This depth of culture permeates the island, a warm presence I felt from the lady at the Shrimp Shack, who called me “Shuga’” when handing over a (very delicious) shrimp burger. I felt it from the Hunting Island Lighthouse volunteer, who kindly explained the impact of hurricanes like Matthew on the area’s wildlife. I felt it even from the land itself, the sprawling, untouched spaces and the roadside vegetable stands along Highway 21.
That evening we dined at the Ribaut Social Club, Anchorage 1770’s in-house restaurant. Chef Byron’s attention to local flavor and seasonal pairings accentuated each bite (my favorite being the seared scallops with peas and rice in a white wine butter sauce), and when the inn’s co-owner Amy Lesesne joined us for a cherry bounce (bourbon and marinated cherries) afterwards, her care for the town and the restoration of the historic tabby house was palpable. The following morning was bright and blue, and Irene Goodnight of Beaufort Lands End Tours led us down the river in kayaks. Her colloquial tales about celebrities, like Tom Hanks and Pat Conroy, only added to the wildlife entertainment—we spotted egrets and otters and waterfowl during our trip through the marsh.
On our way to the Interstate, we made one final stop at the Old Sheldon Church Ruins. The thick brick pillars, surrounded by old oaks, seemed to stand as a testament to the magic of the region, the wind whispering through the moss of a simple, quieter way of living. A secret that can only be known through experience, through the warm sharing of its natives, an essence so eloquently captured by Beaufort’s own literary son, Pat Conroy in The Prince of Tides:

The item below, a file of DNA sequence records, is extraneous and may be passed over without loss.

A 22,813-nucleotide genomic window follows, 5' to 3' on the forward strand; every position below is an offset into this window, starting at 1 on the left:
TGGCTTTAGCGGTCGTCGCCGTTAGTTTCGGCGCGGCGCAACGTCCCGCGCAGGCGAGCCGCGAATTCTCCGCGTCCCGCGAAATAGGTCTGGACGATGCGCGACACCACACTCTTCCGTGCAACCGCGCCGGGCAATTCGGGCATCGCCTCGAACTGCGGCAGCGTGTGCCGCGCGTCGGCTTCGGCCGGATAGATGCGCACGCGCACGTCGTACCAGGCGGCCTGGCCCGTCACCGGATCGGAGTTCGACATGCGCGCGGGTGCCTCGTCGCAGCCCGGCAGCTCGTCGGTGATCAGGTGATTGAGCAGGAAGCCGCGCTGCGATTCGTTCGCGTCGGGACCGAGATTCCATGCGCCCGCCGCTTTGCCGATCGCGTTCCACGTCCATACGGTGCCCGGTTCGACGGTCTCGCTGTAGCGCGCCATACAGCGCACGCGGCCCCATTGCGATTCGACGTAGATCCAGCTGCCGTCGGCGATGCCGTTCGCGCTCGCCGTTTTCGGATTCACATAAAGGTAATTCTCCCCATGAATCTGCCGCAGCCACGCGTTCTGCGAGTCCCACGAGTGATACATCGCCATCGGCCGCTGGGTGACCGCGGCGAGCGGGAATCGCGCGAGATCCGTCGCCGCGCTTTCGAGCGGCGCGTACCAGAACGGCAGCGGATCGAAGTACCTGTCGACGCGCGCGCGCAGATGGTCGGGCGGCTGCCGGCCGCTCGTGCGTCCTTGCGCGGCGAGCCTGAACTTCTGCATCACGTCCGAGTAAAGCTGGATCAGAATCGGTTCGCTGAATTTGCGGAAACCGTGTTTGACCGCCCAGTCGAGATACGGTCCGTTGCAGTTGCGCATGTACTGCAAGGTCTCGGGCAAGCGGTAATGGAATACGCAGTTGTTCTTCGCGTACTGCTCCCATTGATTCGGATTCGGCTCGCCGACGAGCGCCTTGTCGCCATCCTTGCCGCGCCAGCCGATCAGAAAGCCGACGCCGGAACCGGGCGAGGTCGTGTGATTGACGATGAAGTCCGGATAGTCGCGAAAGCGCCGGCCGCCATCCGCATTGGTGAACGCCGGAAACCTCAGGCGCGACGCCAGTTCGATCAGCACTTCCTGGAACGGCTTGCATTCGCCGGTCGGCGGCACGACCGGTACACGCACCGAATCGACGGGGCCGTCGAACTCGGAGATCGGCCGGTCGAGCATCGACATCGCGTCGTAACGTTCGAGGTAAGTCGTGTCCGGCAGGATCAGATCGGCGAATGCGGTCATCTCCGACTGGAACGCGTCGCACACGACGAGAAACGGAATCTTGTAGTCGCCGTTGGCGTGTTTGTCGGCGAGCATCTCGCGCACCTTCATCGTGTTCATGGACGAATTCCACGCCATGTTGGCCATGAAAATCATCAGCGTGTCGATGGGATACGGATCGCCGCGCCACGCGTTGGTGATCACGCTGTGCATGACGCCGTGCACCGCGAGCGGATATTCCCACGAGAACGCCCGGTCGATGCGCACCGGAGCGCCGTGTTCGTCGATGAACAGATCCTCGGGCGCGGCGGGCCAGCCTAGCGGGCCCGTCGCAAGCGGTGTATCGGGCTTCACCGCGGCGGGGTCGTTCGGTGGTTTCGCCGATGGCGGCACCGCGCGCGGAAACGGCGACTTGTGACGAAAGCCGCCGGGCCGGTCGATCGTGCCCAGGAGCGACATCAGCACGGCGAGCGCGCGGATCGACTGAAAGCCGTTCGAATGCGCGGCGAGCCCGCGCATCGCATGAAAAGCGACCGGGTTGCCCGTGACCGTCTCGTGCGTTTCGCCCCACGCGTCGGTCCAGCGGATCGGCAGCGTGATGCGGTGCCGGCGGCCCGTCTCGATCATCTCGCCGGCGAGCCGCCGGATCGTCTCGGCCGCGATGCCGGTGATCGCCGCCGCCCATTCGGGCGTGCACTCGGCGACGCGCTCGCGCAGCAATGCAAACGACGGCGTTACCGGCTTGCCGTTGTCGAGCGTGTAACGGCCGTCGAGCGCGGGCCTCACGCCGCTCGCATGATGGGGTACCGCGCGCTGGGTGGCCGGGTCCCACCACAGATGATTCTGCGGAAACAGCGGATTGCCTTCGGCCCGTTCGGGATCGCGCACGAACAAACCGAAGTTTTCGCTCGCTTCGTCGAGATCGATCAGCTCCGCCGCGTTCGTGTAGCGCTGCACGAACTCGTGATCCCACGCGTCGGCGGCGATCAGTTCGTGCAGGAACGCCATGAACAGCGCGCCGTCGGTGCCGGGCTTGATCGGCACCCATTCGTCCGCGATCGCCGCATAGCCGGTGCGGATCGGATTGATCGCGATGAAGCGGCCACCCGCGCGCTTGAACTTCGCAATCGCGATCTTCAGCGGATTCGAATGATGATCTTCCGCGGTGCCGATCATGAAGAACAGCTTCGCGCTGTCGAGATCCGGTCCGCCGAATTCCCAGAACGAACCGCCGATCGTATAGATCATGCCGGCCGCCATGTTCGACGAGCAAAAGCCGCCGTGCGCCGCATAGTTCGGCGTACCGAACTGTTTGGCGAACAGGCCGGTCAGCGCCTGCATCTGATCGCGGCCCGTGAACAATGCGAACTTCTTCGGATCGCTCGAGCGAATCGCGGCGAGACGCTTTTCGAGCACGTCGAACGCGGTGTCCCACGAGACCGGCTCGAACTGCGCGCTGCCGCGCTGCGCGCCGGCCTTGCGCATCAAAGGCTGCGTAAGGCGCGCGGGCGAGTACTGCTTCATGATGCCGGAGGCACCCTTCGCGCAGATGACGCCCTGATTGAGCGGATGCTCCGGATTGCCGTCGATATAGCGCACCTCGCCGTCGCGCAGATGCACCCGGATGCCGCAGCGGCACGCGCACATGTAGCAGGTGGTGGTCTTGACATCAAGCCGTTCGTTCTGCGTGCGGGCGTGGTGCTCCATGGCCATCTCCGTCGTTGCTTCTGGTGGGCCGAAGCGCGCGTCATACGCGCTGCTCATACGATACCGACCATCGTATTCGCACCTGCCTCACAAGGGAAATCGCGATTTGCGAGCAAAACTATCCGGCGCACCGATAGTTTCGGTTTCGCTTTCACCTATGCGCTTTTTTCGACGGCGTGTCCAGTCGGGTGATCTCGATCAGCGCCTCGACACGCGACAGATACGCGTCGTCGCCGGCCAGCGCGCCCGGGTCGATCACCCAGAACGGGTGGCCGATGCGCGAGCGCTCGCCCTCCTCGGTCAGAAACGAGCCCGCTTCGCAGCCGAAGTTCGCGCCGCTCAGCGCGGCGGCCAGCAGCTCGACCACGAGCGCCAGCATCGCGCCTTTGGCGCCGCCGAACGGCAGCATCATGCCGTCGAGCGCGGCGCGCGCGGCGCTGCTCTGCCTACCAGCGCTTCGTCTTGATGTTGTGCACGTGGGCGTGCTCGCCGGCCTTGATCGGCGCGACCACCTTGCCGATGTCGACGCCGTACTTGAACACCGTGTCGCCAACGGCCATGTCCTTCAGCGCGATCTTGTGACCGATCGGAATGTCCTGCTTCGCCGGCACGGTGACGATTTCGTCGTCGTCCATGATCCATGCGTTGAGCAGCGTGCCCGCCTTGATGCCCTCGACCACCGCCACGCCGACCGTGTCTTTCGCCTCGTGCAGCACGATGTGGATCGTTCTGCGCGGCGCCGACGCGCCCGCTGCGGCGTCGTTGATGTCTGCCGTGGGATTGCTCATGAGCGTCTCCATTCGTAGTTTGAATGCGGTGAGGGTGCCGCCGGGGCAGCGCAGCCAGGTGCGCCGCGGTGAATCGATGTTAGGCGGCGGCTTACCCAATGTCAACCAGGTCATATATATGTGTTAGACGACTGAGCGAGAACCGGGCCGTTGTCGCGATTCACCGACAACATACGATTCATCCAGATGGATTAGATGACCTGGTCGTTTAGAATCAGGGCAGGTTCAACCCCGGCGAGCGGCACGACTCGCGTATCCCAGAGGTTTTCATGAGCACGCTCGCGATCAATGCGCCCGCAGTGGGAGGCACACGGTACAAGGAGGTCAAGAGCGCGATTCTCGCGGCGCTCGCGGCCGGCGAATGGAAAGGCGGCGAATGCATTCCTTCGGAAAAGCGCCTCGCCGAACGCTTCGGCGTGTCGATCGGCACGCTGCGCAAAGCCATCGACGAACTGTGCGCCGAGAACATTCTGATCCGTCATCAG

To describe our growing up in the low country of South Carolina, I would have to take you to the marsh on a spring day, flush the great blue heron from its silent occupation, scatter marsh hens as we sink to our knees in mud, open you an oyster with a pocket-knife and feed it to you from the shell and say, ‘There. That taste. That’s the taste of my childhood.’
The Cuthbert House Inn A two-story antebellum home converted into a boutique hotel, The Cuthbert sports balconies with excellent views of the river. Don’t miss complimentary social hour at 5pm; 1203 Bay St
Anchorage 1770 This old tabby structure was the historic home of Admiral Lester Beardslee, who built secret compartments in the walls to hide his liquor from his disapproving wife. Dining at the Ribaut Social Club is a must; make sure to catch the views from the top deck lounge; 1103 Bay St
Old Bull Tavern A hoppin’ gastropub with specialty craft cocktails and a red telephone booth—you won’t regret sipping on the Snoop Juice; 205 West St
Common Ground Coffeehouse and Market Café An excellent spot along the Waterfront Park to sip java and watch the boats along the river. Try the sausage and egg quiche, with fresh pineapple on the side; 102 Beaufort St
Saltus River Grill Fresh seafood is abundant at this upscale grill. Try the catch-of-the-day paired with a wine from an extensive list, and end the evening with the lavender panna cotta with lemon olive oil cake; 802 Bay St
Pat Conroy Literary Center A tribute to the late Lowcountry writer, the center seeks to continue Conroy’s legacy of encouraging people of all walks to tell their stories through literature. A definite must-stop for Conroy fans; 905 Port Republic St
The Penn Center Once an educational haven for formerly enslaved people, today The Penn Center richly preserves Gullah culture. Several of its buildings are part of the Reconstruction Era National Monument. 16 Penn Center Circle, St Helena Island